Wednesday, February 13, 2013
Percussionist and Jackson native Darrian Douglas is a brilliant example of arts education in action. Since his high-school years at the Academic and Performing Arts Complex and study under Dr. Perry Combs at APAC, Douglas has turned his youthful aspirations and talent into a promising profession. At age 28, his creds include four years with the Ellis Marsalis Quartet, three years at the Jazz Ascona Festival in Switzerland with the ReGeneration Brass Band and, most recently, recording with his equally talented band mates in their New Orleans-based jazz quintet, The Session.
"I've been lucky," he says, "and my mom prays a lot."
He's not shy about conveying respect for the band mates he has been playing with for about two years in The Session.
"Sometimes, we're billed as Darrian Douglas and The Session, but it's not really like that," Douglas says. "It's a group effort--we all write the songs."
The Session includes: Berklee School of Music graduate James Partridge on tenor sax; New Orleans Center for the Creative Arts and SUNY Stony Brook graduate Andrew McGowan on piano; New Orleans University graduate Jason Weaver on stand-up bass; and Delfaeyo Marsalis Uptown Jazz Orchestra member Stephen Lands on trumpet.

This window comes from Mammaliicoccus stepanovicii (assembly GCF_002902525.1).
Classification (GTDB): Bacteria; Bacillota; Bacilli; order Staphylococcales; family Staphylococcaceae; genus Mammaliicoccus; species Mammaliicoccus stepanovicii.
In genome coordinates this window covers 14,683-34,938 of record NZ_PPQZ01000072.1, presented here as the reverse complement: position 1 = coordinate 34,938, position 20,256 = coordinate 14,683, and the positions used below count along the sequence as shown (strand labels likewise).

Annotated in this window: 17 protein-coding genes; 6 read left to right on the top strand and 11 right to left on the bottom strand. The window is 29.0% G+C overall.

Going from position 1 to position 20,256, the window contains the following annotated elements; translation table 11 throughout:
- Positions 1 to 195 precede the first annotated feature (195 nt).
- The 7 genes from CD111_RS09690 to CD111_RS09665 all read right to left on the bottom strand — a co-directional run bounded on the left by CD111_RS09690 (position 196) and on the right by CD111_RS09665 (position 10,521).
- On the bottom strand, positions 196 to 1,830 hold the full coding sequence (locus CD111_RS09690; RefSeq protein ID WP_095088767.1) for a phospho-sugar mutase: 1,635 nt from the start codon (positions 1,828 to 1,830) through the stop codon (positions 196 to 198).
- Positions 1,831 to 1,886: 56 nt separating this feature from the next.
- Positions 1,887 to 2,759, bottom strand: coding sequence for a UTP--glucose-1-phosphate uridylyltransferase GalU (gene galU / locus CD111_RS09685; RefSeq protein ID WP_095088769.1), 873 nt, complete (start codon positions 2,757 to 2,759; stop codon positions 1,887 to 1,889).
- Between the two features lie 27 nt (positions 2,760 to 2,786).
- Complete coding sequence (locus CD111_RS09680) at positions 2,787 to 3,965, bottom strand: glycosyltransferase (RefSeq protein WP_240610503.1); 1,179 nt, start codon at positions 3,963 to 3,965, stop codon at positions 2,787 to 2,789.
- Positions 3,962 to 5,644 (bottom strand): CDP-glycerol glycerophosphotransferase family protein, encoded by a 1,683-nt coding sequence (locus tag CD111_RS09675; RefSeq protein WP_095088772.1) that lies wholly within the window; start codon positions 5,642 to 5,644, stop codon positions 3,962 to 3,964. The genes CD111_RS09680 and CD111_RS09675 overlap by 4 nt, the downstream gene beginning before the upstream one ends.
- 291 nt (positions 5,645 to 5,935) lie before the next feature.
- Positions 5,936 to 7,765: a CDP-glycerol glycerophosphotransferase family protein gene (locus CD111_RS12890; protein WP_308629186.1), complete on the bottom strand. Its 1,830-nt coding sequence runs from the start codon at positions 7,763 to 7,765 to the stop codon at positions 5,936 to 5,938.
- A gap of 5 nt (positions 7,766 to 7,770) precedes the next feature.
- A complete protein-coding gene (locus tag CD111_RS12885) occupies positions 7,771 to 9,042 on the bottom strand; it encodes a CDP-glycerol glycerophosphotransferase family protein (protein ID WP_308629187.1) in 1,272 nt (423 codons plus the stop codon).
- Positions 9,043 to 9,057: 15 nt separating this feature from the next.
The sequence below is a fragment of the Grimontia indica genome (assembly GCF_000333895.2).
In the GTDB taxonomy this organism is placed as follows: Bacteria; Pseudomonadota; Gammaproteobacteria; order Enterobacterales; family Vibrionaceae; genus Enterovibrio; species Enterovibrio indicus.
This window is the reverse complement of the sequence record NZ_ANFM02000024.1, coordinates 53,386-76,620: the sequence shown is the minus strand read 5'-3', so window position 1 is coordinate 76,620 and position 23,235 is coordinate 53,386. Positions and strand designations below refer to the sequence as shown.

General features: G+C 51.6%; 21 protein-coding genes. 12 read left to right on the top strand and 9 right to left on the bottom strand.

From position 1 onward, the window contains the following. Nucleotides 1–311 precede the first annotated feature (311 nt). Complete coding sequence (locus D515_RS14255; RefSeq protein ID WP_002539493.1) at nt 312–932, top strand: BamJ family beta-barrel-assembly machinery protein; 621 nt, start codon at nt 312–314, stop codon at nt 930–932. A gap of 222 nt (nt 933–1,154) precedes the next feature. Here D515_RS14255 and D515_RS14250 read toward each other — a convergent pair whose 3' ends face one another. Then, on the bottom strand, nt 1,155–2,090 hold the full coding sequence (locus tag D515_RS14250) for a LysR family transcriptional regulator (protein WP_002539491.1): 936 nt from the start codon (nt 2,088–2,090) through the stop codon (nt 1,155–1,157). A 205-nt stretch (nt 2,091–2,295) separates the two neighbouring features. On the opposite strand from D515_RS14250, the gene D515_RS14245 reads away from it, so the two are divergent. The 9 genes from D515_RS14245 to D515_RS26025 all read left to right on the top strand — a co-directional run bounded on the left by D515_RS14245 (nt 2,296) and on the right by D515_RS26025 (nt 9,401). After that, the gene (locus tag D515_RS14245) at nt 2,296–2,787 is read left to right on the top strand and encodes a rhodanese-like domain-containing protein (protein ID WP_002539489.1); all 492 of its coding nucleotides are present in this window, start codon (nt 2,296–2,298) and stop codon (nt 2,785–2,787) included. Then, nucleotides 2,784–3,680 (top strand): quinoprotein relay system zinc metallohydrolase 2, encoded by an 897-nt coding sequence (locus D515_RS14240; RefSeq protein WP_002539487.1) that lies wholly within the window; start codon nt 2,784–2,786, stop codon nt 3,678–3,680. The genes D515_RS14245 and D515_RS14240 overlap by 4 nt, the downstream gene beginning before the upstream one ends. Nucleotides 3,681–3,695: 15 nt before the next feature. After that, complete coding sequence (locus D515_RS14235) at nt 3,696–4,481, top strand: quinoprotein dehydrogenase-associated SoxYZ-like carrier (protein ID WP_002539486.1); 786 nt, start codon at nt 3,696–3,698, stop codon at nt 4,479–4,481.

Like many industrious artists and musicians these days, The Session's band members often use the Internet and social media to connect with fans. They used kickstarter.com, a funding platform for creative projects, to raise $5,000 to record the group's debut album. The band made the most of its fundraising effort.
The album, "This is Who We Are," is representative of the band's collaborative spirit, but each member gets his chance to shine. It features nine original songs and a cover of trumpeter Stephen Land's fresh arrangement of the 1944 jazz standard, "Moonlight in Vermont."
"We try to work together as much as possible," Douglas says. "Everyone has at least one song that they wrote on the album."
Listening to "This Is Who We Are" is an expansive experience, one of those moments when reincarnation seems like the only explanation for such mature and nuanced talent housed in such youthful forms. The longest cut, "Of Two Minds," starts out smooth and elegant, then takes the listener on a journey that showcases each musician and each instrument. The journey culminates in a barely managed breakout where sound and instruments push and pull, clash and collide, but ultimately converge, returning to the familiarity of the beginning theme with a few taut embellishments.
"The album isn't 'mad jazz.' It's chill. It's accessible," Douglas says. "We try not to forget that we're entertainment, but we also want to express ourselves and not be limited."
This month, The Session kicks off a short regional tour beginning with a CD release party for "This Is Who We Are" in Jackson. Then the band plays in Hattiesburg and gives a master's class at the University of Southern Mississippi. Also, look for The Session at the New Orleans Jazz and Heritage Festival in April.
Darrian Douglas and The Session will perform at Yellow Scarf Listening Room (741 Harris St., Suite E, 347-754-0668) Feb. 15 and 16 at 8 p.m. Tickets: $20 advance, $25 at the door, $5 with student ID. For tickets and more information, visit yellowscarf.ojahmediagroup.com.